Last week, PYN interviewed Dana Fredsti, author of the zombie thrillers Plague Town and the recently released Plague Nation. Here’s what she had to say:
Dana: Do you mean, why am I obsessed with them?
PYN: Are you obsessed with them?
Dana: I kind of am. I have to say that I saw my first zombie movie in the 7th grade when I watched the original Night of the Living Dead in black and white on late night TV with one of my best friends. We were terrified. And Dawn of the Dead (the original not the remake) was my first date movie.
But there is something about the concept that your friends, your family, can look like the person you love but they’re not and they want to eat you. Being eaten alive seems the most horrific way to die ever. It beats burning to death. It beats drowning. It doesn’t beat being buried alive but it’s close. It’s horrible. You’re basically being ripped to pieces by your loved ones.
I’ve also always been a very morbid person. When I was a little kid I was fascinated by quicksand, volcanoes, earthquakes, black widow spiders, poisonous critters, and crocodiles, so there was something about zombies that spoke to the morbid child in me.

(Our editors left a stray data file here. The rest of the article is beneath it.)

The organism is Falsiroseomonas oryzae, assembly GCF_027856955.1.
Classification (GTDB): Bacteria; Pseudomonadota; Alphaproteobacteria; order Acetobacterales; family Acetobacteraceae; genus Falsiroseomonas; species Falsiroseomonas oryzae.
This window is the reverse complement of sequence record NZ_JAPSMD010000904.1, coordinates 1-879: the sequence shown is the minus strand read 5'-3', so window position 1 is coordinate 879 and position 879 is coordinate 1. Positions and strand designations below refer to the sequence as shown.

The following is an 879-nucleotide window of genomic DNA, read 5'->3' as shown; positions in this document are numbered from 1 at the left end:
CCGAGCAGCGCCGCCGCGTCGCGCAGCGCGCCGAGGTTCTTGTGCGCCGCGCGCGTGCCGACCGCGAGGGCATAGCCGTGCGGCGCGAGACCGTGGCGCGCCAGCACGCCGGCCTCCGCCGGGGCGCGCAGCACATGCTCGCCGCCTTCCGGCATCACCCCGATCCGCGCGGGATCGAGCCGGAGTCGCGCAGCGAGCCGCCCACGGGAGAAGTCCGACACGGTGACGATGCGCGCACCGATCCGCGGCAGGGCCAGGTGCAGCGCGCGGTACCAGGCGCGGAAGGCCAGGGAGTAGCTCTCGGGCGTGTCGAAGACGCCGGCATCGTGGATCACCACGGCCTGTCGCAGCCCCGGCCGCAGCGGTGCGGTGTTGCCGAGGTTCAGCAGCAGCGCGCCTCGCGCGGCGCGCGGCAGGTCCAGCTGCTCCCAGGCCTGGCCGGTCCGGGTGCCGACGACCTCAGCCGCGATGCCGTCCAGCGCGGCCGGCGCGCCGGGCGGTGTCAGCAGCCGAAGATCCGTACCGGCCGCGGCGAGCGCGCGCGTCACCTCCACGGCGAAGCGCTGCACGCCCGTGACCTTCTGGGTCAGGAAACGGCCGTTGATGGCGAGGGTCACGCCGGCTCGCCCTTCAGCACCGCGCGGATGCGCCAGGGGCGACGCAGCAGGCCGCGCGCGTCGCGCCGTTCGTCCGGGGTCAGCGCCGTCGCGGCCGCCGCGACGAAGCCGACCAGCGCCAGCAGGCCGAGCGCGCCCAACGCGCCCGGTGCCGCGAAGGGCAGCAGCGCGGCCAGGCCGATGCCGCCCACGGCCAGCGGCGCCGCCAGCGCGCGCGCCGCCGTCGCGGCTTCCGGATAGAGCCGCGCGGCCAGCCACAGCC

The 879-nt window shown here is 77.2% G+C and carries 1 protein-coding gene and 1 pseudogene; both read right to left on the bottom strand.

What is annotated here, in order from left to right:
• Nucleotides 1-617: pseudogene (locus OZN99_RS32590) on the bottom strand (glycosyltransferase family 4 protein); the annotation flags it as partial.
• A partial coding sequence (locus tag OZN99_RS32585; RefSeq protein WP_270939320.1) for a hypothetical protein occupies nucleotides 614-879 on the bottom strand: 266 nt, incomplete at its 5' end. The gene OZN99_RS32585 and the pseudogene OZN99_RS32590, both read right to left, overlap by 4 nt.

PYN: There’s lots of swordplay in your books; how much of that comes from experience?
Dana: A lot of it. I’ve done theatrical combat and martial arts since I was 18 and I love sword fighting. I love watching it; I love doing it. It’s a lot of fun and it’s one of the few athletic things that I’m really good at. And it makes sense that if you’re going to fight zombies, an edged weapon would be a really good thing to have. So I thought it would be a good skill to give my heroine.